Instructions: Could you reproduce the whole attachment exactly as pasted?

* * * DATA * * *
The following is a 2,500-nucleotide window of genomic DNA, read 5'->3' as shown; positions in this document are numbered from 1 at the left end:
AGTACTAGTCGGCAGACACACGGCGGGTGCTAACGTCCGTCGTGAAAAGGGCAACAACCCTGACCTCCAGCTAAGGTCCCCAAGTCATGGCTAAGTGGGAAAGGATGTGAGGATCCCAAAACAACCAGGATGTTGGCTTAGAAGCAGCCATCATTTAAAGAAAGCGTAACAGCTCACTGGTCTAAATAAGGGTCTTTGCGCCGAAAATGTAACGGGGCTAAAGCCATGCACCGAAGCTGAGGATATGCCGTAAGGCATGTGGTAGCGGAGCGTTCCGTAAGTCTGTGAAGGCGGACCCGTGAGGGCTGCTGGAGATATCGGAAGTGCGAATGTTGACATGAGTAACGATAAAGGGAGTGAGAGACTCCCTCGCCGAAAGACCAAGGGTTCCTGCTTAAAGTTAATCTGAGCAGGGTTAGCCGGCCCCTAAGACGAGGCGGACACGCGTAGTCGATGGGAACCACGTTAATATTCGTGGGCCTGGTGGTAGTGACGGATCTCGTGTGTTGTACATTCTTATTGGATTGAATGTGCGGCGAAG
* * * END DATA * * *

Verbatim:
The following is a 2,500-nucleotide window of genomic DNA, read 5'->3' as shown; positions in this document are numbered from 1 at the left end:
AGTACTAGTCGGCAGACACACGGCGGGTGCTAACGTCCGTCGTGAAAAGGGCAACAACCCTGACCTCCAGCTAAGGTCCCCAAGTCATGGCTAAGTGGGAAAGGATGTGAGGATCCCAAAACAACCAGGATGTTGGCTTAGAAGCAGCCATCATTTAAAGAAAGCGTAACAGCTCACTGGTCTAAATAAGGGTCTTTGCGCCGAAAATGTAACGGGGCTAAAGCCATGCACCGAAGCTGAGGATATGCCGTAAGGCATGTGGTAGCGGAGCGTTCCGTAAGTCTGTGAAGGCGGACCCGTGAGGGCTGCTGGAGATATCGGAAGTGCGAATGTTGACATGAGTAACGATAAAGGGAGTGAGAGACTCCCTCGCCGAAAGACCAAGGGTTCCTGCTTAAAGTTAATCTGAGCAGGGTTAGCCGGCCCCTAAGACGAGGCGGACACGCGTAGTCGATGGGAACCACGTTAATATTCGTGGGCCTGGTGGTAGTGACGGATCTCGTGTGTTGTACATTCTTATTGGATTGAATGTGCGGCGAAG